Quick Tips for Healthy Hair and Strong Nails

Updated: Apr. 27, 2017

Hair Wash your hair in Listerine. Why? Because your hair stinks. No, not really. Turns out that Listerine is an


Wash your hair in Listerine. Why? Because your hair stinks. No, not really. Turns out that Listerine is an effective cure for dandruff, says Dr. Schlachter. Mix your own dandruff rinse by combining one part mouthwash with nine parts water. After shampooing with your regular shampoo, apply the mixture to your scalp and leave it on. Your dandruff will improve, your hair won’t be sticky, and you can be assured people won’t accuse your hair of having bad breath. You don’t actually have to use Listerine. Most drug chains carry a much cheaper house-brand antiseptic mouthwash that has the same active ingredients as Listerine. Just compare labels.

Give your hair a mint rinse. Okay, the Listerine remedy works, but if you’d rather not have your hair smelling like mouthwash, try this other remedy from Dr. Schlachter: Mash a handful of fresh or dry peppermint leaves and cover them with vodka (sounds good already, doesn’t it?) Let it steep for a full day (no tasting), then strain. Add 1/4 teaspoon water at a time to the mix until it becomes cloudy. After shampooing, apply the mix to your scalp and leave it on. You should see results by the second shampoo, and if not, you can always drink the stuff (the vodka mix, not the shampoo).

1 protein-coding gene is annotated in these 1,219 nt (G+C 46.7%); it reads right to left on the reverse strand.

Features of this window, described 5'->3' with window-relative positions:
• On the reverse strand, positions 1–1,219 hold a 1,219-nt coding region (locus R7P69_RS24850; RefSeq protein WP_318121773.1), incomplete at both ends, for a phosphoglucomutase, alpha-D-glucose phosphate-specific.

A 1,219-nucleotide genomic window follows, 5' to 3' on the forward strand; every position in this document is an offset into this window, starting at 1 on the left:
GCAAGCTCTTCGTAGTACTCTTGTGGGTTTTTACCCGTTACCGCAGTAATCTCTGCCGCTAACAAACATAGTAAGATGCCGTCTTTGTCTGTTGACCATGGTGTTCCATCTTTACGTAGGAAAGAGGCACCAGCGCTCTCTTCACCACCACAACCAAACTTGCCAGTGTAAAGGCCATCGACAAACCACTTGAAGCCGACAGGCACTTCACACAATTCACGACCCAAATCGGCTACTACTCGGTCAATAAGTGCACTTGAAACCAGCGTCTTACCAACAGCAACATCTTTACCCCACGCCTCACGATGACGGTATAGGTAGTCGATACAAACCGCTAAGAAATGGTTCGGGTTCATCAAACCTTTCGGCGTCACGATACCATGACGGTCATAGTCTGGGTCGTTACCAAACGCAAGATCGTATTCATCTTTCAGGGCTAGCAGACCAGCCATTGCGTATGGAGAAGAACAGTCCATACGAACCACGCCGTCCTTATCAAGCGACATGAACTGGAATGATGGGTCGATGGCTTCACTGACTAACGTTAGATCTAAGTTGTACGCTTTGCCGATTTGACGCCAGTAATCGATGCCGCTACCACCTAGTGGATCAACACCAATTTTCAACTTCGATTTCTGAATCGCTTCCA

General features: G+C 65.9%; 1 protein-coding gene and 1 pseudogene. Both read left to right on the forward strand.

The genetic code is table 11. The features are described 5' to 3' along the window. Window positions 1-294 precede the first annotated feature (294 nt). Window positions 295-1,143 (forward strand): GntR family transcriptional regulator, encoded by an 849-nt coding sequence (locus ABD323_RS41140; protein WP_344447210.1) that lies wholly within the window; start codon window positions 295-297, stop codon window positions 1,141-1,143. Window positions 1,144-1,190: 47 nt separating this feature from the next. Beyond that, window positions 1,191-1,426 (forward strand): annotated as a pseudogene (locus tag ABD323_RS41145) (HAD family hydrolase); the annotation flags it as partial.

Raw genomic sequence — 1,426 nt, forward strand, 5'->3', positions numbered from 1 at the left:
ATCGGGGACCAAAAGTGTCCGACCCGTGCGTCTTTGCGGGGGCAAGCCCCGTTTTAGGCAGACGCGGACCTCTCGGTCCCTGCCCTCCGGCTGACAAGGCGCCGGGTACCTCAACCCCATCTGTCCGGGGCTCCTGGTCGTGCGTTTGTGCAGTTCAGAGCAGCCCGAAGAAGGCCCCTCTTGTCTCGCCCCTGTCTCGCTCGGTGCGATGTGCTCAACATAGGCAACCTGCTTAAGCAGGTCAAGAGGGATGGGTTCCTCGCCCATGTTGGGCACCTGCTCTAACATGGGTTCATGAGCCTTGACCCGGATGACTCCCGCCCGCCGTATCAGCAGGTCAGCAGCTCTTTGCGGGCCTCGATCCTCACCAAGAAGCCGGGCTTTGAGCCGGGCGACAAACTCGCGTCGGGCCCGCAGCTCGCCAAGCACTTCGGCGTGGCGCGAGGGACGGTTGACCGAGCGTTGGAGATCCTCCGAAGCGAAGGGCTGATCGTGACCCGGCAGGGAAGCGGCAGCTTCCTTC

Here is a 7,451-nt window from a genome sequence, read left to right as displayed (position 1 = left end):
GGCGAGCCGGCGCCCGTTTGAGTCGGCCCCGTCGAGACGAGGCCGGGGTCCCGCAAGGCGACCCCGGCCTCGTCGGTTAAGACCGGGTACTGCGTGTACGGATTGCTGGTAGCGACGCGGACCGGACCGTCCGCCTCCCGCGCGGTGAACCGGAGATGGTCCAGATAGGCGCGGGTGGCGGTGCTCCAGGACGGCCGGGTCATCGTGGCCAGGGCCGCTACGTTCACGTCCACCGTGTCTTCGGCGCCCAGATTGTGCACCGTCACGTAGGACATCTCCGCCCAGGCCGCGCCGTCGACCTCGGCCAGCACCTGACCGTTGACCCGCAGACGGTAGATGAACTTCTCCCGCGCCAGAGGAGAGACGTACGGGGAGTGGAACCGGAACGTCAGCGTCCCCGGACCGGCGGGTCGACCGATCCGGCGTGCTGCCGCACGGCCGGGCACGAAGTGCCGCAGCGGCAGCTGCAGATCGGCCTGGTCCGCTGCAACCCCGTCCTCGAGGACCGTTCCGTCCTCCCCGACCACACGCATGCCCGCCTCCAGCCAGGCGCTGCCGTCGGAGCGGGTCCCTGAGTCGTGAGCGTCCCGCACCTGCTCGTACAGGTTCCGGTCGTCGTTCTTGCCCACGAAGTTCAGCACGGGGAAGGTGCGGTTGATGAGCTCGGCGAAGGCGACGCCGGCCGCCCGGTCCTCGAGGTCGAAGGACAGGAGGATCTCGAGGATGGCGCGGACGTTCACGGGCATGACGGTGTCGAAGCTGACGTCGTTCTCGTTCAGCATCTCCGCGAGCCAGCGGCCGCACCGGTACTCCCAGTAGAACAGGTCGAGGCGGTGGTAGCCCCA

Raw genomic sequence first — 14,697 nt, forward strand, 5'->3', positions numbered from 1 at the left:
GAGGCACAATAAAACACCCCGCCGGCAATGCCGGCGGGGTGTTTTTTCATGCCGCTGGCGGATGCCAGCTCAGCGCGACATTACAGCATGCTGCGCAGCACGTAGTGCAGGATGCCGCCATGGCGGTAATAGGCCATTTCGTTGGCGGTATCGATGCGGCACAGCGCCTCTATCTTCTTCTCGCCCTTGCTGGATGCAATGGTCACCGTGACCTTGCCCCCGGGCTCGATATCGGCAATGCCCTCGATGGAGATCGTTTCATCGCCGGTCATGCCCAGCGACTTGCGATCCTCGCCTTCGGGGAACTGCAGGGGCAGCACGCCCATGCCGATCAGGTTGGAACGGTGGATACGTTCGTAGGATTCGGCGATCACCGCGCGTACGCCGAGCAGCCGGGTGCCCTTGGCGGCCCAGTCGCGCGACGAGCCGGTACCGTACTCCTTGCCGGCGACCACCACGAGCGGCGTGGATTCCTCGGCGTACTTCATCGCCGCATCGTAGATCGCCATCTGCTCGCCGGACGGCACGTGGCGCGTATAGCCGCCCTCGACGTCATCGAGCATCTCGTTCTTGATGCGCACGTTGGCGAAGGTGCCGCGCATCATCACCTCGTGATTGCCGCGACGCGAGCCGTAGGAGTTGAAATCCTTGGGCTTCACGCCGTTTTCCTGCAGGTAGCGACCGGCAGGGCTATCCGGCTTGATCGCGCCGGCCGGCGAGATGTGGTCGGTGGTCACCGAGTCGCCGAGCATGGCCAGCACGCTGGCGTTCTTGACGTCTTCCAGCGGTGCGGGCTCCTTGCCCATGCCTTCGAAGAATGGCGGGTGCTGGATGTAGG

Take B vitamins for strong nails. Nails as strong as horses’ hoofs, to be exact. It’s a secret veterinarians have long known—that the B vitamin biotin strengthens horses’ hoofs. The hoofs are made from keratin, the same substance that makes up fingernails (the natural ones, at least). Several studies find it works just as well in humans. One from Swiss researchers found that patients with brittle nails who supplement with 2,500 micrograms of biotin for six months increased their nail thickness 25 percent. Take 300 micrograms of the vitamin four to six times a day.

Skip the quick-drying nail polish. Most quick-drying polishes contain more formaldehyde and alcohol than regular polishes, and those fluids can dry and split your nails. The best way to fast-dry your nails is by freezing them. Dump a tray of ice cubes into your bathroom sink, add enough cold water to cover them, then dip your wet nails into the cold water for a minute or two after each coat.

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Reader's Digest
Originally Published in Reader's Digest